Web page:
A Year of Orenda – Little Siberia by Antti Tuomainen trns by David Hackston

It’s the final day of out Antti Tuomainen week (boooo) and time for Mandie to let us all know what she thinks about Little Siberia. Yes another fine example of Antti Tuomainen’s killer wit, but with a very emotional core to this one too, it’s no wonder it was another big hit with readers. If you want to know what I think makes this book so special, you can find my review here. Read on to find out more about the book.

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Source: Amazon

About the Book

A man with dark thoughts on his mind is racing along the remote snowy roads of Hurmevaara in Finland, when there is flash in the sky and something crashes into the car. That something turns about to be a highly valuable meteorite. With euro signs lighting up the eyes of the locals, the unexpected treasure is temporarily placed in a neighbourhood museum, under the watchful eye of a priest named Joel.

But Joel has a lot more on his mind than simply protecting the riches that have apparently rained down from heaven. His wife has just revealed that she is pregnant. Unfortunately Joel has strong reason to think the baby isn’t his. As Joel tries to fend off repeated and bungled attempts to steal the meteorite, he must also come to terms with his own situation, and discover who the father of the baby really is.

Transporting the reader to the culture, landscape and mores of northern Finland Little Siberia is both a crime novel and a hilarious, blacker-than-black comedy about faith and disbelief, love and death, and what to do when bolts from the blue – both literal and figurative – turn your life upside down.

Mandie’s Thoughts

The book opens with quite a dramatic car ride with a former racing driver that comes to an abrupt end when a meteorite crashes through the roof. What follows certainly tests the best and worst of human nature and questions what someone would do to get their hands on a potential fortune.

Pastor Joel Huhta is helping to guard the meteorite in the local museum until it is collected to be transported to the UK to be studied. You would think that this would be a simple task, however as the rumours swirl about how much it could be worth there is a sudden interest from various people within the community as they think what they could do with that kind of money and how it would help them escape from the town where nothing really happens. As he is dragged further into the investigation into events at the museum, he is also dealing with a personal dilemma and both his beliefs and his marriage come into question.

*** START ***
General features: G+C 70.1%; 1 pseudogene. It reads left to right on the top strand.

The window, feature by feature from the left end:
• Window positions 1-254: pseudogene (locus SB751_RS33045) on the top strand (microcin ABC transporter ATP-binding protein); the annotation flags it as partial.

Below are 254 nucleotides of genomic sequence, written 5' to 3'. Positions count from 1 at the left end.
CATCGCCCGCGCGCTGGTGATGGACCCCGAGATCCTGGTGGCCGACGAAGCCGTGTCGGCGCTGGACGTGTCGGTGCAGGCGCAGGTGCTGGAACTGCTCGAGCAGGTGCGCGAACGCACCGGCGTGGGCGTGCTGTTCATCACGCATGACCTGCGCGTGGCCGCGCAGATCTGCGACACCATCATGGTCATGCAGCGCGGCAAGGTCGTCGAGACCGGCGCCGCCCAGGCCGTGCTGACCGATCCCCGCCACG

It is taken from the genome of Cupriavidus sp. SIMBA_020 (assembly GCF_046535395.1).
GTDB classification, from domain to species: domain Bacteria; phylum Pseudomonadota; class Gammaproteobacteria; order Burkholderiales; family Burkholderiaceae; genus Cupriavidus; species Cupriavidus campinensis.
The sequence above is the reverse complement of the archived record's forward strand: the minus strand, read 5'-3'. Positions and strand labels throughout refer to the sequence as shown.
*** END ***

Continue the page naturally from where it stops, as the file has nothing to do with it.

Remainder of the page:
The book is told primarily from the perspective of Joel and you can’t help but feel for him as he is put in one precarious position after another and you experience his inner battles as well as the physical ones he seems to continually find himself in. Having served in the Army not all his scars are of the physical kind and some events have stuck with him and may have a bearing on his judgment regarding some of the events that take place. Although it is not a fast-paced book, I still found myself racing through the book as the characters were quirky and hiding secrets.

Although it was not as full of humour as some of his other books, there is still something about this book that really does show off Antti’s dark humour at its best and as a reader you are always feel like you have been transported to Finland with his brilliant descriptive writing. I am rapidly coming to believe that you should always expect the unexpected when you open a book written by Antti Tuomainen and Little Siberia is no exception and I for one am truly happy about that.

About the Author

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Finnish Antti Tuomainen (b. 1971) was an award-winning copywriter when he made his literary debut in 2007 as a suspense author. The critically acclaimed My Brother’s Keeper was published two years later. In 2011 Tuomainen’s third novel, The Healer, was awarded the Clue Award for ‘Best Finnish Crime Novel of 2011’ and was shortlisted for the Glass Key Award. The Finnish press labelled The Healer, the story of a writer desperately searching for his missing wife in a post-apocalyptic Helsinki ‘unputdownable’. Two years later in 2013 they crowned Tuomainen ‘The King of Helsinki Noir’ when Dark as My Heart was published. With a piercing and evocative style, Tuomainen is one of the first to challenge the Scandinavian crime genre formula. The Man Who Died brought him to his literary best.

Books by Antti Tuomainen:

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